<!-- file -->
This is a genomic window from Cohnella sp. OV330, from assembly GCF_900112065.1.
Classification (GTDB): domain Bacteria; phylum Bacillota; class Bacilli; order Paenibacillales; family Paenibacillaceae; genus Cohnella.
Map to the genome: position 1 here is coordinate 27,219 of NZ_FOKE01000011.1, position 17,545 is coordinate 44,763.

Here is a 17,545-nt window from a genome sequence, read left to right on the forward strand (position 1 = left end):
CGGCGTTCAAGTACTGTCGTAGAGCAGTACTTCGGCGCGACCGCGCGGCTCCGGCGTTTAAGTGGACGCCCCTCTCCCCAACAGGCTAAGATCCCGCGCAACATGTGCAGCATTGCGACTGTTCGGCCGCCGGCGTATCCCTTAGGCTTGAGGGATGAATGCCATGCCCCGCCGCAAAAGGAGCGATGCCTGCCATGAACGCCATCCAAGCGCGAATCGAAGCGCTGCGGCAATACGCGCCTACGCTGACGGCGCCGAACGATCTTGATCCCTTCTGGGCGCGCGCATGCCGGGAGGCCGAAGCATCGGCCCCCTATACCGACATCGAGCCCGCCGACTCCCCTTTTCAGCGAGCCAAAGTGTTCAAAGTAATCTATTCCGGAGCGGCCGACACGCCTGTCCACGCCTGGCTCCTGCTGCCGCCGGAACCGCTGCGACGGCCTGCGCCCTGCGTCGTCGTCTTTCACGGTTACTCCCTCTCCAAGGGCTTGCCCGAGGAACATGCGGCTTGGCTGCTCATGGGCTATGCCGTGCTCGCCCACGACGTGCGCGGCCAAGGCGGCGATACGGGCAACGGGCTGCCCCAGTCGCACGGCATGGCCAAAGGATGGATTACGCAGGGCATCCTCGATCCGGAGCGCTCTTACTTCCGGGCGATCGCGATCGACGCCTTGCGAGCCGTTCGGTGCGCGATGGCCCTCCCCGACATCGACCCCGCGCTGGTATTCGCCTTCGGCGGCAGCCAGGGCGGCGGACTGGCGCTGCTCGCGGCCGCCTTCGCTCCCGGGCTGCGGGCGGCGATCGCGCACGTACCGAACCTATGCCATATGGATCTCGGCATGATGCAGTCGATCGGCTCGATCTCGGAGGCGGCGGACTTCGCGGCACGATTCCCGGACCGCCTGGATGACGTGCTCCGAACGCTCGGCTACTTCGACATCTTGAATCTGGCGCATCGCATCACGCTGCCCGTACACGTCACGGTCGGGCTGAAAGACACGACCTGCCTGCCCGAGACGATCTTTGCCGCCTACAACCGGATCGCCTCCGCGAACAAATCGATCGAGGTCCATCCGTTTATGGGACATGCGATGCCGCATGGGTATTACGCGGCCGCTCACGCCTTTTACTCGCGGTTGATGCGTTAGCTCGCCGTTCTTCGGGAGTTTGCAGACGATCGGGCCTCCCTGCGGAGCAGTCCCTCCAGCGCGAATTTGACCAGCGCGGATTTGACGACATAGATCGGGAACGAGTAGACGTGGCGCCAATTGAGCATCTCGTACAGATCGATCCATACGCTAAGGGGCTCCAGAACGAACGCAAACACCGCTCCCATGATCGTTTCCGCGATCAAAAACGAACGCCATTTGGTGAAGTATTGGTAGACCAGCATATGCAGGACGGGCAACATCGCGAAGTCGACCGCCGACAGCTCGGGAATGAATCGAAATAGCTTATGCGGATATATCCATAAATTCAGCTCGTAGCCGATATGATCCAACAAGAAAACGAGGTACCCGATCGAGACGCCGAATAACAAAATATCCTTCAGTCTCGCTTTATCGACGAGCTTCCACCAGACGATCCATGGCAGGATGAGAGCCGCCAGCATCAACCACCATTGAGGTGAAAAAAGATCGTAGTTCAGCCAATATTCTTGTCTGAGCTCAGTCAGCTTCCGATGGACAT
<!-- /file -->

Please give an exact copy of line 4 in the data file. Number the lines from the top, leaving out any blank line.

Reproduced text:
Here is a 17,545-nt window from a genome sequence, read left to right on the forward strand (position 1 = left end):